Syrah/Cinsault
‘Ripe cherries plus chocolate and vanilla. Great texture, with pleasant ripe tannins, a full body and a lengthy finish,’ MS. ‘Candied red and black fruit. Black pepper on the palate. Easy drinking but good typicity and very well balanced,’ RC.
£8.54, New Generation Wines

Clos Bagatelle, Saint-Chinian 2017, Languedoc, France
Syrah/Grenache/Carignan/Mourvèdre
‘Tomato leaf and unripe raspberry aroma. White pepper on the palate, fresh, medium bodied. Very nice,’ AI. ‘There’s a fresh herbaceousness plus lots of blackcurrant, raspberry and spicy pepperiness. Silky tannins and great finish,’ MS.
£8.05, Boutinot Wines

Judith Beck, Beck Ink 2017, Burgenland, Austria
Zweigelt/St Laurent
‘Lots of black pepper and dark berries. Tart, savoury. Exuberant, Noir. Beguiling!’ VS. ‘Light coloured, with perfumed red and black fruits. It really opens up on the palate to an intense, plummy character,’ MF.
£9.90, Les Caves de Pyrene

Symington, Quinta do Ataíde Douro 2016, Portugal
Touriga Nacional/Touriga Franca/others
‘Great alternative to a Cabernet. Dark fruits, mineral character, moreish. Interesting palate, fine grippy tannins, good length,’ VS. ‘Great nose: aromatic herbs overlay red cherries and dark fruits. Full yet fresh palate with firm tannins. Good to pair with food ,’ MF.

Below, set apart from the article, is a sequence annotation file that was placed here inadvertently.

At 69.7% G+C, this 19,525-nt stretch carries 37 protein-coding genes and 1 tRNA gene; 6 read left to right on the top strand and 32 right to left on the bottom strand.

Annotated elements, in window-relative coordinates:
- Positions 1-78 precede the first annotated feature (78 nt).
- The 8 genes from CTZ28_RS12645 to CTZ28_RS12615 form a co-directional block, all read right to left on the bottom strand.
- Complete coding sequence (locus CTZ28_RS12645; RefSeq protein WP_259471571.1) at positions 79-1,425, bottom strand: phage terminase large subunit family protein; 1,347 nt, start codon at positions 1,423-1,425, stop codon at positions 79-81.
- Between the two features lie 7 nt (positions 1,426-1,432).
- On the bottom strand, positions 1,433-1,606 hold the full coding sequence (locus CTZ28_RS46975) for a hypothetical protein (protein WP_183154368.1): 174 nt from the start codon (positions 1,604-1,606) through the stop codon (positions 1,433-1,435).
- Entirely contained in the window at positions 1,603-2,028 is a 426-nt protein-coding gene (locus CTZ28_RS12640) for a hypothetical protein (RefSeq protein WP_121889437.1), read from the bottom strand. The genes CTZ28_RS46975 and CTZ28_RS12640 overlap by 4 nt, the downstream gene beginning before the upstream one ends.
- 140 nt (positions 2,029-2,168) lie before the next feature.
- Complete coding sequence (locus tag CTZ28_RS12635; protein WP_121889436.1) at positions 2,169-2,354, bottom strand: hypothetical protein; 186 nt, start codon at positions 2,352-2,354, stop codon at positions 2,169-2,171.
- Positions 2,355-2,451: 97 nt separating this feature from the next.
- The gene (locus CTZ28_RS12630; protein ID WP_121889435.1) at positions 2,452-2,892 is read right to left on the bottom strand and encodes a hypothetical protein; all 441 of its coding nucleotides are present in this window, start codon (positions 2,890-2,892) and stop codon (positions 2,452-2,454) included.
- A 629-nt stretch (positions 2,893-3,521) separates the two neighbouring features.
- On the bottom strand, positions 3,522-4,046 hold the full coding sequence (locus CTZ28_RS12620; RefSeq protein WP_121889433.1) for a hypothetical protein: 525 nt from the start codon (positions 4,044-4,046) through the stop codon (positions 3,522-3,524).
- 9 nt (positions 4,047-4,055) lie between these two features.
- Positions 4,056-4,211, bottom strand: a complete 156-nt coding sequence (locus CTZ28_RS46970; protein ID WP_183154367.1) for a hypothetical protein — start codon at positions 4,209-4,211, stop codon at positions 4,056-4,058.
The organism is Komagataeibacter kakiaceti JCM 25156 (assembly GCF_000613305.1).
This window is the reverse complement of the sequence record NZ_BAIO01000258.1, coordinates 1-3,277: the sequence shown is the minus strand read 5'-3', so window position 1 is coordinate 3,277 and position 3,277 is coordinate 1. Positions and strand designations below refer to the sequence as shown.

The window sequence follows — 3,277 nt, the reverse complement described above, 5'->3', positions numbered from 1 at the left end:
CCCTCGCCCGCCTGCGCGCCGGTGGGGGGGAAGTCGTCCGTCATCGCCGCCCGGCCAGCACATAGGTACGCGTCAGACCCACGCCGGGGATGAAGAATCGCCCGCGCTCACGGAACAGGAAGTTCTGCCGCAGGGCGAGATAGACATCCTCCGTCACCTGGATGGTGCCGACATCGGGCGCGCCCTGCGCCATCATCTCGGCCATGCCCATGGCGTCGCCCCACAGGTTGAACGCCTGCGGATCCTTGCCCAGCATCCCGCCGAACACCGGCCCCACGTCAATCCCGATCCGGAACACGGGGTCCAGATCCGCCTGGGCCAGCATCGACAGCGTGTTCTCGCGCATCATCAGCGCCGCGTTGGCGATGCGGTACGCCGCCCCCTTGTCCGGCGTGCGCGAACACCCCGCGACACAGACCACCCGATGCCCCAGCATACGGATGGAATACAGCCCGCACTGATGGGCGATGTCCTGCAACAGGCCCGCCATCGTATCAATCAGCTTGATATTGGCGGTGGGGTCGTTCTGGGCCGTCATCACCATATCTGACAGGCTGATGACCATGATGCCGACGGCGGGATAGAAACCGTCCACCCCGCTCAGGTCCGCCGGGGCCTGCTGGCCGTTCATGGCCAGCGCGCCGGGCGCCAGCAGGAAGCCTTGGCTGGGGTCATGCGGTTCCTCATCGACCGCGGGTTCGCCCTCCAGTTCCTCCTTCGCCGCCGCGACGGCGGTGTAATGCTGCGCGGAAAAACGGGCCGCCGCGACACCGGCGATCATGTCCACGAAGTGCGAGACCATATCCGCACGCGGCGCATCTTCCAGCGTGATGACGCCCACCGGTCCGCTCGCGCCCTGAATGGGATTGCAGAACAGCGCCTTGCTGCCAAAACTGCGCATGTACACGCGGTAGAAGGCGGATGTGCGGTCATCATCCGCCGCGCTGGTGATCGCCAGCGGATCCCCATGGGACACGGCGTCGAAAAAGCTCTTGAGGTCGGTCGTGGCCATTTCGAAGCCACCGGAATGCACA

POA, Fells

Santa Tresa, Cerasuolo di Vittoria 2017, Sicily, Italy
Nero d’Avola/Frappato
‘A fragrant, savoury, intense wine, somewhat Pinot Noir-ish in character. Bursting with floral aromas and great acidity,’ JM. ‘Very well-balanced use of oak that doesn’t overpower the gentle fruit character of this wine,’ ES.
£11, Fraziers Wine Merchants

Tasca d’Almerita, Regaleali Nero d’Avola 2017, Sicily, Italy
‘Deep and intense. Nose shows cloves, char and blackberry. Palate is oak-led by vanilla and toast, plus cherry and plum. Rich and high in tannins,’ ES. ‘Elegant nose, with garrigue, mint, sage and bay leaf complementing fruitiness. Very refined palate, ripe yet firm tannins, juicy but with good acidity,’ JM.
£8.42, Berkmann Wine Cellars

Gorgo, Bardolino 2018, Veneto, Italy
Corvina/Rondinella/Molinara
‘A light red delivering more than expected. Spicy, with saline minerality, floral and zesty, with intriguing bergamot. Palate: red berries and plum. Excellent,’ JM. ‘Crunchy nose, with red berries and cherries. Joyous palate, intense, aromatic. Plenty of fruit balanced by vertical acidity,’ ES.
£8.55, Ellis Wines

Cruz de Alba, Ribera del Duero Crianza 2015, Spain
Tempranillo